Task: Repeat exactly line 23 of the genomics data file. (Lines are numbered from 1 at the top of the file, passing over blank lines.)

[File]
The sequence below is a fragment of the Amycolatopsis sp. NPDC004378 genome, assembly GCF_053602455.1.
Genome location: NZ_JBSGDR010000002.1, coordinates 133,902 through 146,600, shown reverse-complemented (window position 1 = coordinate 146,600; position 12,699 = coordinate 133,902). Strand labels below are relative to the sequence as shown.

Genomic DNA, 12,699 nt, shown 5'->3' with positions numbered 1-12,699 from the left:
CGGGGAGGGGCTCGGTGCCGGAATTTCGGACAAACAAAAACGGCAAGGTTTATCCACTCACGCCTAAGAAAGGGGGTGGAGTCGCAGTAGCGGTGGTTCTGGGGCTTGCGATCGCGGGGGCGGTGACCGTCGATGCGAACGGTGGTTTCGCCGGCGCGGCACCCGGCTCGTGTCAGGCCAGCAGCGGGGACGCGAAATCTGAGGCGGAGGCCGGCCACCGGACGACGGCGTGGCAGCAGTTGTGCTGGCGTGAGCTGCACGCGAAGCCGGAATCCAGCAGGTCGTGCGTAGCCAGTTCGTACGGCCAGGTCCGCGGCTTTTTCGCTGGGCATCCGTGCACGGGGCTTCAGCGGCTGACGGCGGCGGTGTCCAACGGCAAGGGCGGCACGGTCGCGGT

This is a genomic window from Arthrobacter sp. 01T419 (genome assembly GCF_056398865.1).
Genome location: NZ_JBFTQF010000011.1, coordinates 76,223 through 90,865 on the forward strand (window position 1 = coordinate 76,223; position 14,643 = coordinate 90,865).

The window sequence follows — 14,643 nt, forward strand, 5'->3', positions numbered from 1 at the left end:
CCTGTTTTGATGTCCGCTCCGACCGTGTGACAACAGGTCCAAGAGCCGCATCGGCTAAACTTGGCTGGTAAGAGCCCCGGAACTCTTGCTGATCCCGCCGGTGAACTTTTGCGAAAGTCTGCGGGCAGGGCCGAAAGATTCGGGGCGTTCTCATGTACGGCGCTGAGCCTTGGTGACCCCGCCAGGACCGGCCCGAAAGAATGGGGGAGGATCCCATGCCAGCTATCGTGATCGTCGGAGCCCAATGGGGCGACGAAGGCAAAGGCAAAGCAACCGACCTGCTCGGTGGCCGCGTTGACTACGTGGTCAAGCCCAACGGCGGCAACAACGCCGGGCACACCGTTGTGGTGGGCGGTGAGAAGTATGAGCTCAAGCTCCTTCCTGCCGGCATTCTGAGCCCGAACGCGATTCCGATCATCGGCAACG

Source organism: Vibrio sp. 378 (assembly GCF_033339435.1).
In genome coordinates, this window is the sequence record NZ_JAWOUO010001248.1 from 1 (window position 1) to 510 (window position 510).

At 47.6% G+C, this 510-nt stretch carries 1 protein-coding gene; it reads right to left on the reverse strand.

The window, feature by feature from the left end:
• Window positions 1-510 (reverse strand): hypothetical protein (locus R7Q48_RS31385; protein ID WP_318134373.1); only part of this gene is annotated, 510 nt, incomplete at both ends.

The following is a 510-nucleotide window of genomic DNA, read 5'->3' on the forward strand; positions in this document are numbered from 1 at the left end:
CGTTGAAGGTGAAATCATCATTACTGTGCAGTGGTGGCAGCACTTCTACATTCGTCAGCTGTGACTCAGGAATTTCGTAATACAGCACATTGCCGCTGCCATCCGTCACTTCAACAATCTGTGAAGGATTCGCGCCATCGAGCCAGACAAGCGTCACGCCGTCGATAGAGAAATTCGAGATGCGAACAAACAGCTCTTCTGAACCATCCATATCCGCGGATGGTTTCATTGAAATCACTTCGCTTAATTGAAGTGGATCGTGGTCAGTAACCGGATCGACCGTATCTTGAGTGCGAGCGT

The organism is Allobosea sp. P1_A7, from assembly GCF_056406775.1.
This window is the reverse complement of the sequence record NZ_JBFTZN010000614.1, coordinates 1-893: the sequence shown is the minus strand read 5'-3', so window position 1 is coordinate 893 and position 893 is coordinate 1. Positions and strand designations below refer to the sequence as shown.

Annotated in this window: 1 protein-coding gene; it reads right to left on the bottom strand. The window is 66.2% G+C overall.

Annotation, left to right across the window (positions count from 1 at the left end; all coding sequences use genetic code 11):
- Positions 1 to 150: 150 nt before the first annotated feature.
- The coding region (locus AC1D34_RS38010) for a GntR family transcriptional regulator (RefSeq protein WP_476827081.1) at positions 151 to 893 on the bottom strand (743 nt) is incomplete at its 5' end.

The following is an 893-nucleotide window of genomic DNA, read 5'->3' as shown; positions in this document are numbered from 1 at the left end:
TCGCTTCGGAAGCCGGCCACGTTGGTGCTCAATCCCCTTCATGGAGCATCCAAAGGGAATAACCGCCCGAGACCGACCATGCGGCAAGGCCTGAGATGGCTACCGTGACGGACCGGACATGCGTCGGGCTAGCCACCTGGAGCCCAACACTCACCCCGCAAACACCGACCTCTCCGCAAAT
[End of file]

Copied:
TCGCTTCGGAAGCCGGCCACGTTGGTGCTCAATCCCCTTCATGGAGCATCCAAAGGGAATAACCGCCCGAGACCGACCATGCGGCAAGGCCTGAGATGGCTACCGTGACGGACCGGACATGCGTCGGGCTAGCCACCTGGAGCCCAACACTCACCCCGCAAACACCGACCTCTCCGCAAAT